Say that Person X has 50 years left to live until they die from cause Z. Cause Y is a constant 1.5% risk of death per year for the next 50 years. I want to determine what the expected amount of life lost is due to cause Y.
I've tried three approaches to determining this that all yield vastly different results. Is any of these valid? If so, which and why aren't the others?
I thought I'd be able to calculate the expected amount of life lost due to cause Y by:
(1-0.015)is the chance of surviving in a year,
raised to the 50th powerto calculate the chance of survival over the next 50 years,
1-this amount is to convert from the chance of surviving to the chance of dying, and
multiplied by 25.5as the average number of years remaining in that persons life over the 50 year timespan.
This yields a value of
13.52 expected yearslost due to cause Y.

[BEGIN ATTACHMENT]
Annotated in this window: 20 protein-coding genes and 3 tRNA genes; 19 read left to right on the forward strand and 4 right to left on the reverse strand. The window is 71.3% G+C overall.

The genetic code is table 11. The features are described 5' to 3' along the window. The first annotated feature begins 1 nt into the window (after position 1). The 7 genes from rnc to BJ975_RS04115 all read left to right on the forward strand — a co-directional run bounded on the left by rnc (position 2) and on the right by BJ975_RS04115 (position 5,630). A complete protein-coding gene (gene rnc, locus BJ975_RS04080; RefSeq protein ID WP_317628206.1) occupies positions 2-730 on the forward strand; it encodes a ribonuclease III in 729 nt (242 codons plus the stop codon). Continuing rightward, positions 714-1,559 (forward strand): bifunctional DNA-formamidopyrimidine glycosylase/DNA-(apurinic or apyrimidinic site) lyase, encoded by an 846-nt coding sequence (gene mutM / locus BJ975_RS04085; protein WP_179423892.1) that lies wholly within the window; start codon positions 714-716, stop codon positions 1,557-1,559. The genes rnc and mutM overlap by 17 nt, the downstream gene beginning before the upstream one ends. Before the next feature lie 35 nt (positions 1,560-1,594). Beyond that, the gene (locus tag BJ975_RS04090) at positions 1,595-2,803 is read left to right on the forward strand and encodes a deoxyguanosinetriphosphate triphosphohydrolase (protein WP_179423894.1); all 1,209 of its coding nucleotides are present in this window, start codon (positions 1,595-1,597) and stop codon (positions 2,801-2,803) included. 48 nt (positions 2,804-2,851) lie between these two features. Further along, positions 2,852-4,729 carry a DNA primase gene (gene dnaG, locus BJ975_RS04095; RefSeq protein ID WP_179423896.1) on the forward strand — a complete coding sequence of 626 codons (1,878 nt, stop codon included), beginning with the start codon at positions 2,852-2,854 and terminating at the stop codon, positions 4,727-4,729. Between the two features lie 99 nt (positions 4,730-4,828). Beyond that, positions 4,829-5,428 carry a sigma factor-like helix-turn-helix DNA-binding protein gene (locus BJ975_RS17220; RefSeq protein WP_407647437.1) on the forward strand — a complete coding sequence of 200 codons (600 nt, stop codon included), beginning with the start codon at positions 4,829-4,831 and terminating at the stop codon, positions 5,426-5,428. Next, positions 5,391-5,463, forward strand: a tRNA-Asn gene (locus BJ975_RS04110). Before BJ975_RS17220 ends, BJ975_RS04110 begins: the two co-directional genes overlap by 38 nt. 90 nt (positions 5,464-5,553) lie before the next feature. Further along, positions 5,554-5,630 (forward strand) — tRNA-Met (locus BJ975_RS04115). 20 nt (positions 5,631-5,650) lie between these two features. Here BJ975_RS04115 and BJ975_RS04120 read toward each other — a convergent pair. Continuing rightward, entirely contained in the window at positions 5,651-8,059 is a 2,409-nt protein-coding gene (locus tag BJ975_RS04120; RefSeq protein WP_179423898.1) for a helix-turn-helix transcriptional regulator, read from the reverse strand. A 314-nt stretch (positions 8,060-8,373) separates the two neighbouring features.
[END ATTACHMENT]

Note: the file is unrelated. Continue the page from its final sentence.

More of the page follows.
I also thought that this was equivalent to saying that you lose 1.5% of your life each year. So then, over the next 50 years you'd lose
50*0.015 = 0.75years of life.
My last approach was to say that for each of the next 50 years, if the risk is realized, you lose not only that year, but also each of the following. Therefore the amount of time lost can be calculated by:
sum(0.015*(years remaining)) over the next 50 years = 19.13 years.
0.015*49+0.015*48 + ... + 0.015*1 = 19.13 years
With such big discrepancies, clearly at least two of these approaches are flawed. What's the best way to calculate this and why are the others flawed?